The Health Insurance Portability and Privacy Act (HIPAA) governs the use of Protected Health Information (PHI), and failure to comply with the requirements of the policy can be a costly mistake.
As an employer who sponsors a health plan, it is important to fully understand your responsibilities under the act, as failing to do so can result in severe penalties, says Jessica Galardini, president and COO of JRG Advisors, the management arm of ChamberChoice.
“As an employer, you may think that HIPAA doesn’t apply to you,” says Galardini. “But if you are an employer that also sponsors a health plan, ignorance of the law could lead to fines and even jail time.”
Smart Business spoke with Galardini about what plan sponsors need to know about HIPAA and how to ensure that you remain compliant.
What is the HIPAA Privacy Rule?
As required by the Health Insurance Portability and Accountability Act of 1996, the U.S. Department of Health and Human Services (HHS), in December 2000, released final federal regulations that govern the use and disclosure of personally identifiable health information — the HIPAA Privacy Rule. In most cases, the deadline for compliance with the HIPAA Privacy Rule was April 14, 2003. The rule was then updated by the Health Information Technology for Economic and Clinical Health Act (HITECH Act), which took effect in 2010.
The HIPAA Privacy Rule directly regulates health plans, health care clearinghouses and health care providers that conduct certain transactions electronically, and indirectly regulates plan sponsors.
What information is governed by the HIPAA Privacy Rule?
The HIPAA Privacy Rule governs personal health information, which is defined as information that is oral, written or electronic; individually identifiable; created or received by a covered entity; and relates to the past, present, or future physical or mental health or condition of an individual, the provision of health care to an individual, or the past, present, or future payment for the provision of health care to an individual.
What are plan sponsors required to do?
The compliance requirements indirectly imposed upon a plan sponsor by the HIPAA Privacy Rule vary based on whether or not the plan sponsor has access to PHI. A plan sponsor that offers a fully insured group health plan will be minimally impacted by the HIPAA Privacy Rule if its access to health information is limited to the following plan sponsor functions:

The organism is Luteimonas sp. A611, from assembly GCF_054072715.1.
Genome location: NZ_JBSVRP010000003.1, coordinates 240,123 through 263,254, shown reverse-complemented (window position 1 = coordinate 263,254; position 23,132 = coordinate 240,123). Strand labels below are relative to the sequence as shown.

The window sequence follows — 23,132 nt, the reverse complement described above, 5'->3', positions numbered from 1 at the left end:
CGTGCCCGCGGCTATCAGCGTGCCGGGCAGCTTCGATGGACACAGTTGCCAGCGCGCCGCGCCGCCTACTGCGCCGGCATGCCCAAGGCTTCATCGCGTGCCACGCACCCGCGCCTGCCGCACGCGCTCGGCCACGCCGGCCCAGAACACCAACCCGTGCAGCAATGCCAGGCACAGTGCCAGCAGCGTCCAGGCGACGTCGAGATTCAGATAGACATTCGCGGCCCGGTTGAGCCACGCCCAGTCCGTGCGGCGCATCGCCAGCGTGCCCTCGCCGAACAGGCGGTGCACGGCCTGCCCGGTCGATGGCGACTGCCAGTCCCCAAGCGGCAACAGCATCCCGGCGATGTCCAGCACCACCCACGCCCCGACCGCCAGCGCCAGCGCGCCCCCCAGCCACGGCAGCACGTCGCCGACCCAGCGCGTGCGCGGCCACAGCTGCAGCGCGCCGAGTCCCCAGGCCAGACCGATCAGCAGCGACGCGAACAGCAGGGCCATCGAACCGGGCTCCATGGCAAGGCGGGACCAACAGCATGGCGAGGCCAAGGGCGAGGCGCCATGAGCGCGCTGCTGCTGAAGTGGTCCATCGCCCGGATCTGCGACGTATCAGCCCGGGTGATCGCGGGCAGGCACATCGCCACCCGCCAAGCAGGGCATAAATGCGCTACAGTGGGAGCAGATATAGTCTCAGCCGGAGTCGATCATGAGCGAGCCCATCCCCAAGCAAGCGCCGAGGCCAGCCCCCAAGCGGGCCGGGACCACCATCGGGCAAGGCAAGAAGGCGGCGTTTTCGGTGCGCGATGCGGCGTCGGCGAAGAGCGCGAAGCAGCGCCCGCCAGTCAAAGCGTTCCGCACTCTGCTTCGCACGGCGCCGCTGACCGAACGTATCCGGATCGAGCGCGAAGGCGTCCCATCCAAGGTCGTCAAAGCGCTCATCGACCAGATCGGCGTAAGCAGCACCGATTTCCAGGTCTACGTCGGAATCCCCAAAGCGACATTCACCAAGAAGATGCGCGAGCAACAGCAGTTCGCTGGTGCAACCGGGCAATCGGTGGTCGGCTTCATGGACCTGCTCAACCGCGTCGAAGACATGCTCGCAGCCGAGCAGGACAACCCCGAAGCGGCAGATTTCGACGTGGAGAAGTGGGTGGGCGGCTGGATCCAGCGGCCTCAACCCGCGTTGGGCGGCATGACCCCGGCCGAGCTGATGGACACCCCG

- Assisting employees with claim disputes as permitted by the employees’ written authorization.
- Receiving Summary Health Information (SHI) for purposes of obtaining premium bids or modifying, amending or terminating the plan.
- Conducting enrollment and disenrollment activities.
A plan sponsor that has access to PHI in order to perform plan administration functions must amend the plan documents to include a description of permitted uses and disclosures of PHI by the plan sponsors; certify to the group health plan that the plan documents have been amended; and comply with all of the administrative requirements contained within the HIPAA Privacy Rule.
What are the administrative requirements of the HIPAA Privacy Rule?
In general, the HIPAA Privacy Rule requires plan sponsors with access to PHI, together with the group health plan, to comply with all of the administrative requirements contained within the HIPAA Privacy Rule. For a summary of requirements, contact your benefits advisor or visit www.hhs.gov.
What are the penalties if an organization fails to comply with the HIPAA Privacy Rule?
Failure to comply with the HIPAA Privacy Rule may result in civil or criminal penalties. HIPAA’s civil penalties were increased by the HITECH Act but may not apply if the violation is corrected within 30 days. For violations in which the individual is not aware that the violation has occurred, the minimum penalty remains $100 per violation, up to $25,000 per calendar year for identical violations.
If the violation is due to reasonable cause, the minimum penalty is $1,000 per violation, up to $100,000 per calendar year. For corrected violations that are caused by willful neglect, the minimum penalty is $10,000 per violation, up to $250,000 per calendar year.
The maximum civil penalty for any type of violation and the minimum penalty for uncorrected violations caused by willful neglect is $50,000 per violation, up to $1.5 million per calendar year for identical violations.
The criminal penalties are:
- $100 per violation, up to $25,000 per year, per standard, for disclosures made in error.
- $50,000 and/or one year in prison for knowingly obtaining or disclosing PHI.
- $100,000 and/or up to five years in prison for obtaining information under false pretenses, and $250,000 and up to 10 years in prison for obtaining PHI with an intent to sell, transfer, or use it for commercial advantage, personal gain or malicious harm.
Taking the time to understand the rules will ensure that your organization is complying as it should under the law.
Jessica Galardini is president and COO of JRG Advisors, the management arm of ChamberChoice. Reach her at (412) 456-7231 or email@example.com.
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